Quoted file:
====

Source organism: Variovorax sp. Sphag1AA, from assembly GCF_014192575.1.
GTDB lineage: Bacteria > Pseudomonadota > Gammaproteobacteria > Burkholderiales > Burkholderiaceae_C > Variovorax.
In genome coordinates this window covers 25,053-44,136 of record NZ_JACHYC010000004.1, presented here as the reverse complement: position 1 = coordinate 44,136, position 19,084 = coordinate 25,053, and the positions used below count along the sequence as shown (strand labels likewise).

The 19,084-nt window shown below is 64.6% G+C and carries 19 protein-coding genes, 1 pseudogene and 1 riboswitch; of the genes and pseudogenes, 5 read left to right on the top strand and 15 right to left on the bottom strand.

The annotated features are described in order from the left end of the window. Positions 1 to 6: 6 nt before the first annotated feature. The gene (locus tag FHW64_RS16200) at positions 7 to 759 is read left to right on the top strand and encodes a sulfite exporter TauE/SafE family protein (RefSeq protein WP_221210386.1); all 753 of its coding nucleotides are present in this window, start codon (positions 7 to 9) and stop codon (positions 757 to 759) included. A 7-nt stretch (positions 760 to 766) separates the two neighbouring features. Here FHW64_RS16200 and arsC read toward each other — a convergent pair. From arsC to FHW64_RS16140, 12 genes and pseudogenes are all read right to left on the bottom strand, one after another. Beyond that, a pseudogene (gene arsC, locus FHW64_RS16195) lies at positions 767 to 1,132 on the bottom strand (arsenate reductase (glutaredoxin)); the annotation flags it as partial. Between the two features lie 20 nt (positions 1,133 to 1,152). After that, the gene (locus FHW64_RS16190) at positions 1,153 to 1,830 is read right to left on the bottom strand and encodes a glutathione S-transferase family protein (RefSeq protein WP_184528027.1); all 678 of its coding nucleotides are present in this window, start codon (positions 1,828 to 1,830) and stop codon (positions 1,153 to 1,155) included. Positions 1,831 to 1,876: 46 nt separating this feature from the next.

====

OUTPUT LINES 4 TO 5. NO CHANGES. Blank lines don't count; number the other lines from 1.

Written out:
The 19,084-nt window shown below is 64.6% G+C and carries 19 protein-coding genes, 1 pseudogene and 1 riboswitch; of the genes and pseudogenes, 5 read left to right on the top strand and 15 right to left on the bottom strand.

The annotated features are described in order from the left end of the window. Positions 1 to 6: 6 nt before the first annotated feature. The gene (locus tag FHW64_RS16200) at positions 7 to 759 is read left to right on the top strand and encodes a sulfite exporter TauE/SafE family protein (RefSeq protein WP_221210386.1); all 753 of its coding nucleotides are present in this window, start codon (positions 7 to 9) and stop codon (positions 757 to 759) included. A 7-nt stretch (positions 760 to 766) separates the two neighbouring features. Here FHW64_RS16200 and arsC read toward each other — a convergent pair. From arsC to FHW64_RS16140, 12 genes and pseudogenes are all read right to left on the bottom strand, one after another. Beyond that, a pseudogene (gene arsC, locus FHW64_RS16195) lies at positions 767 to 1,132 on the bottom strand (arsenate reductase (glutaredoxin)); the annotation flags it as partial. Between the two features lie 20 nt (positions 1,133 to 1,152). After that, the gene (locus FHW64_RS16190) at positions 1,153 to 1,830 is read right to left on the bottom strand and encodes a glutathione S-transferase family protein (RefSeq protein WP_184528027.1); all 678 of its coding nucleotides are present in this window, start codon (positions 1,828 to 1,830) and stop codon (positions 1,153 to 1,155) included. Positions 1,831 to 1,876: 46 nt separating this feature from the next.